[James] Cuno is a defender of the so-called “universal museums,” now called “encyclopedic museums” and perhaps more correctly, imperialistic or totalitarian museums. The museum that never has enough of anything and seeks a total control of all cultural objects by all means, including the use of force by the army of the country where the museum is situated—Louvre, British Museum, the Metropolitan Museum of Art, and the Art Institute of Chicago.

These museums now lament the end of the imperialistic and colonial period in which they amassed most of their stock. This was the period when the Europeans could take virtually from any country whatever cultural object they desired. That period is, mercifully, at an end and Cuno and co. are agitating for the return to that system, so-called partage system which enabled the Europeans to take away massive archaeological objects from countries like Egypt. Cuno labels those who seek the return of the stolen cultural objects as nationalists but what about those who fight to keep the objects in the museums of the West, are they internationalists or what?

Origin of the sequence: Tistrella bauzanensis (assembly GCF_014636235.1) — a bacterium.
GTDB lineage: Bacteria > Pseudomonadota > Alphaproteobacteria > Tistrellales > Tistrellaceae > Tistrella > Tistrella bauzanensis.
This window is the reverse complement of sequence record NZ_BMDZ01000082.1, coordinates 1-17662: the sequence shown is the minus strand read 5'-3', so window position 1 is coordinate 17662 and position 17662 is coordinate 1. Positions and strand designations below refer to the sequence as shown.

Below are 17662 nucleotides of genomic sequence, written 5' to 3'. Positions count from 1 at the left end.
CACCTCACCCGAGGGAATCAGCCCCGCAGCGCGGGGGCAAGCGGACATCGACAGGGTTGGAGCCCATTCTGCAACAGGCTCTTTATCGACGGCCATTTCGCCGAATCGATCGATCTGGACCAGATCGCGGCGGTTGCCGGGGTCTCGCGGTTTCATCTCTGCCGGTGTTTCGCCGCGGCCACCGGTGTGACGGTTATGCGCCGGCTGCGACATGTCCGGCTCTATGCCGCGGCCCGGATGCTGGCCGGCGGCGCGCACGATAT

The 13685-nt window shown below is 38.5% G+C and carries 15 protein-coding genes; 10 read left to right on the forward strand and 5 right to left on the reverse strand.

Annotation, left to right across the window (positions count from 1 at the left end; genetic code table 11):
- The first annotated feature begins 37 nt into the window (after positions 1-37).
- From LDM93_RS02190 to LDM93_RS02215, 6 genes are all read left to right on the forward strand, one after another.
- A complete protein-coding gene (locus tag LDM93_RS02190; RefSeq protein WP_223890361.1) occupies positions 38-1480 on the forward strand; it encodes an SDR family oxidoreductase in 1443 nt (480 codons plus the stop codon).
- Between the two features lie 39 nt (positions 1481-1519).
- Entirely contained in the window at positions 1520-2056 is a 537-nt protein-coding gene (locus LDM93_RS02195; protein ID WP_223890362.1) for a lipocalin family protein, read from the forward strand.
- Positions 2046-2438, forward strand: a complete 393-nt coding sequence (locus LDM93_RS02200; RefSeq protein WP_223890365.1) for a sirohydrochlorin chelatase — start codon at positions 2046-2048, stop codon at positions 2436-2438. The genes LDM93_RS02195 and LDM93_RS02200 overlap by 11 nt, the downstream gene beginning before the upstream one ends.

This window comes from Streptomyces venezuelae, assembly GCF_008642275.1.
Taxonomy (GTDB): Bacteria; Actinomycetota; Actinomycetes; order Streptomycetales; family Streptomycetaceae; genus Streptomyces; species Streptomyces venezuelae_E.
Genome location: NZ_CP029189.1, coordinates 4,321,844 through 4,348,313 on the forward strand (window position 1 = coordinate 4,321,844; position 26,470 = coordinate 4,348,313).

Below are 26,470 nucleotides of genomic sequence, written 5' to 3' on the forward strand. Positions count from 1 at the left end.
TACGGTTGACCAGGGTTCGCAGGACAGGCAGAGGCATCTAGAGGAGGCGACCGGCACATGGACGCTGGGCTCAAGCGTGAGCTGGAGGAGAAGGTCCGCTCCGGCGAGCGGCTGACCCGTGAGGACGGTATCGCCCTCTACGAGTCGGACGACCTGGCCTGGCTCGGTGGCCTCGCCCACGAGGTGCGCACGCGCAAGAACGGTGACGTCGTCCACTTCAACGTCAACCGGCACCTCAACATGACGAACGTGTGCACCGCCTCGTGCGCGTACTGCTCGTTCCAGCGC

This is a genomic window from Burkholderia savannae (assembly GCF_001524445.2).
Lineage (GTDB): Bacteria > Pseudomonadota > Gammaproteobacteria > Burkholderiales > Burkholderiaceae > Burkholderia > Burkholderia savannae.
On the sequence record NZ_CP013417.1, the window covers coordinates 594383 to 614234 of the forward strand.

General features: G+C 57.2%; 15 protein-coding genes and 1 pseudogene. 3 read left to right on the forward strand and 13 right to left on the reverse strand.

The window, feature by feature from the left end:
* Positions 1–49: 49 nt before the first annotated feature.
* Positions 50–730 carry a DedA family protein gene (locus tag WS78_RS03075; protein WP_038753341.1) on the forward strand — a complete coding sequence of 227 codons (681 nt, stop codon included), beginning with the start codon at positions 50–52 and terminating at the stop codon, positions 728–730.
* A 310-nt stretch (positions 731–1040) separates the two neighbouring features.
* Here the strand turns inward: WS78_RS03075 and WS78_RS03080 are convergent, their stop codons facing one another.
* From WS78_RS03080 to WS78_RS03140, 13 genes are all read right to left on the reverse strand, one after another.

This new book does not advance in any way the debate about the restitution of cultural objects. On the contrary it will only help to solidify the known positions. That leading museum directors do not understand the desire of Africans and Asians to recover their stolen cultural objects is a sad commentary on the cultural landscape of the world. The perspective would have appeared better without the addition of this book which will only serve as additional object for heated controversies and it comes from a museum director of one of the leading museums of the Western world.

Kwame Opoku

Foie Gras for Fido

Chicagoans, something’s gone terribly awry with this picture: Thanks to a recent city council vote (along with mayoral support), some of us (who can afford it) now get to take our dogs along to participating tony restaurants around town to have them dine with us alfresco. While, not very long ago, this same hoary band of city officials repealed the law that opposed the commerce-wide torture of ducks and geese and the ingesting of their livers at some of these same fancy eating establishments (now allowing us to share some of that foie gras with Fido, if we wish)!

Now, Mayor Daley, I’m really, really confused here. Which is the more “frivolous” ordinance having taken up precious city council time? Trying to prevent cruelty to animals, or promoting doggie dining?

Stephanie Sweas

Animal lover with a bone to pick!